kitties1 kitties212719587_10104455346032688_1393435410260392224_oThese tobacco cards gave me an excuse to look into the history of cat photography, particularly pictures of funny cats with captions. It turns out that posing cats in outfits is not a new trend, despite the persistent popularity of Internet memes like LOLcats and I Can Haz Cheezburger. Matthew Hussey’s 2012 article on A History of LOLcats explains that early photographers quickly discovered the marketability of cats, and began selling cat postcards and cartes de visite as early as 1870. Harry Pointer, the first known photographer of cats posed in silly ways, marketed his photos as The Brighton Cats – so named for his Brighton, England, photography studio. A later photographer who was even more commercially successful was American Harry Whittier Frees (1879-1953), whose postcards and children’s books featured animals, especially cats, doing funny things. Frees was so talented in posing and photographing his animals that some questioned their authenticity. In his preface to The Little Folks of Animal Land (1915), he explained his techniques, saying, “The difficulties encountered in posing kittens and puppies for pictures of this kind have been overcome only by the exercise of great patience and invariable kindness.” After their photoshoot, Frees writes, “my little models … enjoy nothing better than a frolic about the studio.” The Library of Congress now holds a collection of Frees’ photographs. You can view them here.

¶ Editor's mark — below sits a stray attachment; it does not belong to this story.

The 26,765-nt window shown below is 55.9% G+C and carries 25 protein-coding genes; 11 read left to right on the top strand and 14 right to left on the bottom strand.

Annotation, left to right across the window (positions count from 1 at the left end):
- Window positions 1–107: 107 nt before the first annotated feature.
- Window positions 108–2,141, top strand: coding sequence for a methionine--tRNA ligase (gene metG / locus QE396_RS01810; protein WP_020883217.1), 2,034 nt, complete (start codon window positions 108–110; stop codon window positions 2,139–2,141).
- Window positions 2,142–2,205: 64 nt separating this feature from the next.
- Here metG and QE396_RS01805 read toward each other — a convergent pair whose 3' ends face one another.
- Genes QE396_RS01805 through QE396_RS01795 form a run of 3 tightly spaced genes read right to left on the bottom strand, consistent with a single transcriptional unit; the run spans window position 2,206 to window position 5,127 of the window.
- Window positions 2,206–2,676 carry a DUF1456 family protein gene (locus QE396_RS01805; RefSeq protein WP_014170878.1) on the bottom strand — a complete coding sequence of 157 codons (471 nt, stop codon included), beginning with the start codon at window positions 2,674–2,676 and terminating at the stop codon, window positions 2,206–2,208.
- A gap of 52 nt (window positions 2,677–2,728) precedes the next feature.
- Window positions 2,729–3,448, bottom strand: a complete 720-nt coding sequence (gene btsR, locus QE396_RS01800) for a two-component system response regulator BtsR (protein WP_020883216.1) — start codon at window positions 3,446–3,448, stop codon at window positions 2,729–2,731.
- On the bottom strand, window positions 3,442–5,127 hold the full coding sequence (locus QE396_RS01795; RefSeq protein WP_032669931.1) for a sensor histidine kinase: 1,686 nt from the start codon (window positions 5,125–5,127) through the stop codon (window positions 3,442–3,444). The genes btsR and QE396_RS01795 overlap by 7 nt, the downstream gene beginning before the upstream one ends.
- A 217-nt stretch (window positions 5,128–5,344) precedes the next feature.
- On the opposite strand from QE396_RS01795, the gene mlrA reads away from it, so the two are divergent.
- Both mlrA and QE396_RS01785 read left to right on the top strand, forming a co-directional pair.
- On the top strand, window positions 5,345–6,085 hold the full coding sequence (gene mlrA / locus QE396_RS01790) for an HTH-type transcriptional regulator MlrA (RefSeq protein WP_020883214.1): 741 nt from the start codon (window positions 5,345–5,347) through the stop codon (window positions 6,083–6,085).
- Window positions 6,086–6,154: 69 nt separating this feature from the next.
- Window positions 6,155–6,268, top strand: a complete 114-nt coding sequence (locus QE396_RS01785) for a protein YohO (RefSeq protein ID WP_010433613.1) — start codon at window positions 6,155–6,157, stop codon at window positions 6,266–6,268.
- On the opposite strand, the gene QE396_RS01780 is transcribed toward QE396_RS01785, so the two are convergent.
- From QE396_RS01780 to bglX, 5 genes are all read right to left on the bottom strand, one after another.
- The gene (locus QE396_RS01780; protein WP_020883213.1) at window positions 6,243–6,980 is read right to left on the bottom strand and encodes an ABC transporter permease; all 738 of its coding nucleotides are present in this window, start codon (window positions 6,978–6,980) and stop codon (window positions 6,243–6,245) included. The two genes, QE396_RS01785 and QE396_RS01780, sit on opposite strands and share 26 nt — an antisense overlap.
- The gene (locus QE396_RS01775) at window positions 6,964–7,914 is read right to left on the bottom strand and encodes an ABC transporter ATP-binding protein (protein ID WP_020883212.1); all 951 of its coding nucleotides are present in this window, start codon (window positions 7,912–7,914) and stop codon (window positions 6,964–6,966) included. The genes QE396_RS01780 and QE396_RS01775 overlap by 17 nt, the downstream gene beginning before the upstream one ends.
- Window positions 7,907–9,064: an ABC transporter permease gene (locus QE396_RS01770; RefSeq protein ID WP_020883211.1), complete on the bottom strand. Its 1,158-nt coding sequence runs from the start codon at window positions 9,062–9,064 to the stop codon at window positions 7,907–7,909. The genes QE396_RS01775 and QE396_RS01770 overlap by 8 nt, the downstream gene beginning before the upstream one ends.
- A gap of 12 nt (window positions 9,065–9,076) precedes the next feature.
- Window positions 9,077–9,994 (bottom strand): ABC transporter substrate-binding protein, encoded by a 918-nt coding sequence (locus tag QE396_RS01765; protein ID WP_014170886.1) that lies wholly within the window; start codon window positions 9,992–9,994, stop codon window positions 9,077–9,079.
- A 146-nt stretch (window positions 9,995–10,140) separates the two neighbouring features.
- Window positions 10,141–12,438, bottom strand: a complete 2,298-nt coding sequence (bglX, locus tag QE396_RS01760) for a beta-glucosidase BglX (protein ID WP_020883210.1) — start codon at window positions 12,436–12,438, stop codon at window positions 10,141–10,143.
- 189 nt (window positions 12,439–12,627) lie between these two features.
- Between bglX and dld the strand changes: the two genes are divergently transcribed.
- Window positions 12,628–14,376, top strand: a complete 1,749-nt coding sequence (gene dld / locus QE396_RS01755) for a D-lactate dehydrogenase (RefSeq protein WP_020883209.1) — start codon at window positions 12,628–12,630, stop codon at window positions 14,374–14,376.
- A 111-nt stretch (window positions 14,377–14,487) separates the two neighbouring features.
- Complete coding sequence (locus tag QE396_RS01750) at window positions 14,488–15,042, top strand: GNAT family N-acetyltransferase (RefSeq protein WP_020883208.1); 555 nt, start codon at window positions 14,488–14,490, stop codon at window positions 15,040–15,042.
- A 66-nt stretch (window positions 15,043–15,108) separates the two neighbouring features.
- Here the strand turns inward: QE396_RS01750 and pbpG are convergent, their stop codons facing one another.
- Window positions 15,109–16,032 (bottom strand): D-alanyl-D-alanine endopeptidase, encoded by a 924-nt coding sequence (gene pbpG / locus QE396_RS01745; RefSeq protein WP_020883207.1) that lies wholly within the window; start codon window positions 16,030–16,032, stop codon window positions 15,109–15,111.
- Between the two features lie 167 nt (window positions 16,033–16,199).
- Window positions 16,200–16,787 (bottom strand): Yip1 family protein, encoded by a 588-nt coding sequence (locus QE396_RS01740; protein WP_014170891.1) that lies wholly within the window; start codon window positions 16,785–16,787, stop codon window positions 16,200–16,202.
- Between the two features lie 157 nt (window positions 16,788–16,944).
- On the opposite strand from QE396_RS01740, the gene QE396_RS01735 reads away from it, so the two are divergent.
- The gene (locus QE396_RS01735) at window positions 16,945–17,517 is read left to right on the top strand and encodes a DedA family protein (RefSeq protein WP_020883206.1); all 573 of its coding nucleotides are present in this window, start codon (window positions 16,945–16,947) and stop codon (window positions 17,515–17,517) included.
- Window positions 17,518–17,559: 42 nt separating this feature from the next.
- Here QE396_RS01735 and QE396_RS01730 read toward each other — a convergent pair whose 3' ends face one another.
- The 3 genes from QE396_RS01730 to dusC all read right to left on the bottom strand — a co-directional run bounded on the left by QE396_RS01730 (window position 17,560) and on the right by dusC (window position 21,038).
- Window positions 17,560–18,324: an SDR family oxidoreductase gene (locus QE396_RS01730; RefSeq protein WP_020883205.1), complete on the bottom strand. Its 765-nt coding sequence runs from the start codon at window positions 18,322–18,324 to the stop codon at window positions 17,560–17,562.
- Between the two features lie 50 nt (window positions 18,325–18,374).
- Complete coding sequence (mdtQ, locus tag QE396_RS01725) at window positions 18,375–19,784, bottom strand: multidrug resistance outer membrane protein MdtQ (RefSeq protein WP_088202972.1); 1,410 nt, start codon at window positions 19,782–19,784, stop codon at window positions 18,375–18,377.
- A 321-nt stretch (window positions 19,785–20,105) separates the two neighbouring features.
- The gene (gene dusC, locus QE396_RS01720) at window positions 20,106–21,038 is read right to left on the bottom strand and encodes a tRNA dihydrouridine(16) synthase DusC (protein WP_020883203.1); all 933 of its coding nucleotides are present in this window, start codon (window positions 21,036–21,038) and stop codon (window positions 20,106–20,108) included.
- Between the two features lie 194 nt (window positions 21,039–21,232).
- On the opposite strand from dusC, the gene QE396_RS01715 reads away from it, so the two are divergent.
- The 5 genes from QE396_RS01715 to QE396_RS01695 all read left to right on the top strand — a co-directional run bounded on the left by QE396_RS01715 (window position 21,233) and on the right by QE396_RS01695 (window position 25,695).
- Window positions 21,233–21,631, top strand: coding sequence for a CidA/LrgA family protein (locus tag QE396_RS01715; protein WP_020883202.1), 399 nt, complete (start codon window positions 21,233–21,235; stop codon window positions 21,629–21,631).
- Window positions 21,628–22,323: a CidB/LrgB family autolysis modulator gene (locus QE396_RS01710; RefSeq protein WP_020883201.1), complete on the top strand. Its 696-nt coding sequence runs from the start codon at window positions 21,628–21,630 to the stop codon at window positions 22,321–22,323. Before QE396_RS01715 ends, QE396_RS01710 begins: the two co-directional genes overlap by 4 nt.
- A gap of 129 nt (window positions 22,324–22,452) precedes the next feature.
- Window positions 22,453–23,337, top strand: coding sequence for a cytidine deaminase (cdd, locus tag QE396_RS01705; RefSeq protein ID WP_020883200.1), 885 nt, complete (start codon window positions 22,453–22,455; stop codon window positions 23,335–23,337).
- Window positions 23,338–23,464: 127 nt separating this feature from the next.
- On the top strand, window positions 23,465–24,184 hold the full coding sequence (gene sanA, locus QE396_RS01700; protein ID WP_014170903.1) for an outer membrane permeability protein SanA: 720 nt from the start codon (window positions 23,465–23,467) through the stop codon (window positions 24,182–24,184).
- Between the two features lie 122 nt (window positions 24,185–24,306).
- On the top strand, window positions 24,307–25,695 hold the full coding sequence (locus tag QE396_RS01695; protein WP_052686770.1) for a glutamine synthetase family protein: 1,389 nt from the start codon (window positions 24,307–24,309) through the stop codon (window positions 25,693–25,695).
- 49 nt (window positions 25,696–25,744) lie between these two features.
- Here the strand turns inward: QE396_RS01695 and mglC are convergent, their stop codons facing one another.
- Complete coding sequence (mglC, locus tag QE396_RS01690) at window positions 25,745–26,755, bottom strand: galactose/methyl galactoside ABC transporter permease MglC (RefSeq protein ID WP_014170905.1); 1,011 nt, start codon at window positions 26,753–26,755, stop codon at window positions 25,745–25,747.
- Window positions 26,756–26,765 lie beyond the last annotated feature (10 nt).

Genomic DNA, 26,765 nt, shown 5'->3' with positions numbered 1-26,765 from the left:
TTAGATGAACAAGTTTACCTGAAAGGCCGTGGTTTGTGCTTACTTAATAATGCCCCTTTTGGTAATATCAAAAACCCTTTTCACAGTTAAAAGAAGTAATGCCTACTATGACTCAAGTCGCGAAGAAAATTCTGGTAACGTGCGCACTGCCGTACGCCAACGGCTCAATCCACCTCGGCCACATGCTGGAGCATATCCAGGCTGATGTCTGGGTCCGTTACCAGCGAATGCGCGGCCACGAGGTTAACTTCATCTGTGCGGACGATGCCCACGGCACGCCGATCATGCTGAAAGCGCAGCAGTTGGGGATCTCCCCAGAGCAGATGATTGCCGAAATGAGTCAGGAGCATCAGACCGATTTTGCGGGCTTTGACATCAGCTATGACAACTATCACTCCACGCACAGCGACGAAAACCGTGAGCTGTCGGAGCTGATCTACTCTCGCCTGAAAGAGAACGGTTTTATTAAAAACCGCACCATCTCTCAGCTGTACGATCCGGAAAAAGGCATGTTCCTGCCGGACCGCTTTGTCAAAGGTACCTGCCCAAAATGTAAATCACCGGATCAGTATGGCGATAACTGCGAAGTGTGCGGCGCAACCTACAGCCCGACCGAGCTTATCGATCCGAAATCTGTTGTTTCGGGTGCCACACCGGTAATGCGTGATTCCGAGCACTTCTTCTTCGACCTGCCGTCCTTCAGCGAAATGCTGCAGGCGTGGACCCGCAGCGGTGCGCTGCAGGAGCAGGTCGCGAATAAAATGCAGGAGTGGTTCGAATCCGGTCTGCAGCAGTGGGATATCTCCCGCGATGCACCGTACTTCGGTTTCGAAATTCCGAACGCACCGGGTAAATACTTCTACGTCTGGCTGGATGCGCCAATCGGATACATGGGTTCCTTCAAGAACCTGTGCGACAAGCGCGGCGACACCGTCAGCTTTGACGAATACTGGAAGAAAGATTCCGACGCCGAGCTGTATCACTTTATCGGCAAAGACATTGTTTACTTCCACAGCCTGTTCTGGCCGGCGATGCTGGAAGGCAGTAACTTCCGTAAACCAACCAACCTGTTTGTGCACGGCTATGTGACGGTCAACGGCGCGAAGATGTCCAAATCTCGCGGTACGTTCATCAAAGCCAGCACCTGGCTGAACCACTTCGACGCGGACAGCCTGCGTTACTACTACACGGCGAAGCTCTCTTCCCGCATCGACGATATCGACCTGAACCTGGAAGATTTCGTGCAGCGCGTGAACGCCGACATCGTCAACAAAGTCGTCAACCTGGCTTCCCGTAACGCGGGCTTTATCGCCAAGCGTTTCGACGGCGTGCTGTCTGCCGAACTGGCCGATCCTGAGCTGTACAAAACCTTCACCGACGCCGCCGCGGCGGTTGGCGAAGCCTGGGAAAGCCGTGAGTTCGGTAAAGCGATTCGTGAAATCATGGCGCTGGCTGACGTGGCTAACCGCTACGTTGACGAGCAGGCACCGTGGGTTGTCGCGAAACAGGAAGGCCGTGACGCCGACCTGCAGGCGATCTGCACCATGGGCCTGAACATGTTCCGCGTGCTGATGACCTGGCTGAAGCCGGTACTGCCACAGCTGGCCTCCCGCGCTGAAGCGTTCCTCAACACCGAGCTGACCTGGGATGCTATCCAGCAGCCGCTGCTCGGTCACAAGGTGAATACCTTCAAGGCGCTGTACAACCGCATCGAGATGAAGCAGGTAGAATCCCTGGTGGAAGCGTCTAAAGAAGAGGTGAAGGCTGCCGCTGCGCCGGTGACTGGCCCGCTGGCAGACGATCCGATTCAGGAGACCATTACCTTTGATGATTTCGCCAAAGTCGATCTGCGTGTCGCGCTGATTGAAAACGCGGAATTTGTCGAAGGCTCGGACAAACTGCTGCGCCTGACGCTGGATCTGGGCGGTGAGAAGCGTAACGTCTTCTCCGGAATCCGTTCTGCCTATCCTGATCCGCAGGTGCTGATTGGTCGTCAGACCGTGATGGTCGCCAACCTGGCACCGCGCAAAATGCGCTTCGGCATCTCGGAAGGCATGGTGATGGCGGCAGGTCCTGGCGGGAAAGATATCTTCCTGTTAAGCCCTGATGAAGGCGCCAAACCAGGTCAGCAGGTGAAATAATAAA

I think that the tobacco card industry jumped on the funny animal pose trend, which explains why the run featured here is the fourth of five runs of Real Photographs produced by J. Millhoff & Co. between 1931 and 1935. The fourth run that I found in the Mitchell Collection dates to 1932. (It could be that the other runs are also present! We are continuing to process these tobacco cards – there are several thousand of them.) It makes sense that tobacco companies would have realized the marketability of cute animals. They were also smart enough to recognize the popularity of baseball players and pretty actresses. (Check out the newly digitized W. Duke and Sons collection of tobacco cards.)